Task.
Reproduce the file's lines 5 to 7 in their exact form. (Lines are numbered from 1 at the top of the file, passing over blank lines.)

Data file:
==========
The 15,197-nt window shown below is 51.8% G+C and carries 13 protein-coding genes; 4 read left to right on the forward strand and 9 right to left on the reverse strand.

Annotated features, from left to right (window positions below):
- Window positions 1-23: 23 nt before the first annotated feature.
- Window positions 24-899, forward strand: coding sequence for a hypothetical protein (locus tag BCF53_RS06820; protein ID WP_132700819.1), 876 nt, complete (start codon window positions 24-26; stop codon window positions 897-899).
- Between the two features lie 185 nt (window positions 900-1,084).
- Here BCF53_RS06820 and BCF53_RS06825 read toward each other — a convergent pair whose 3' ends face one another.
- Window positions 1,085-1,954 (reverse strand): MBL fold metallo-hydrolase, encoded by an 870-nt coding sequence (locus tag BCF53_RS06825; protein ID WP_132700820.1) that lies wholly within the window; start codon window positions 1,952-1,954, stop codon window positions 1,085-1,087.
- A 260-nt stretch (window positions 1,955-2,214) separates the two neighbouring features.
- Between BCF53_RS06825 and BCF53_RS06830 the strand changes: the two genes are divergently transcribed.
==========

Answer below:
- Between the two features lie 185 nt (window positions 900-1,084).
- Here BCF53_RS06820 and BCF53_RS06825 read toward each other — a convergent pair whose 3' ends face one another.
- Window positions 1,085-1,954 (reverse strand): MBL fold metallo-hydrolase, encoded by an 870-nt coding sequence (locus tag BCF53_RS06825; protein ID WP_132700820.1) that lies wholly within the window; start codon window positions 1,952-1,954, stop codon window positions 1,085-1,087.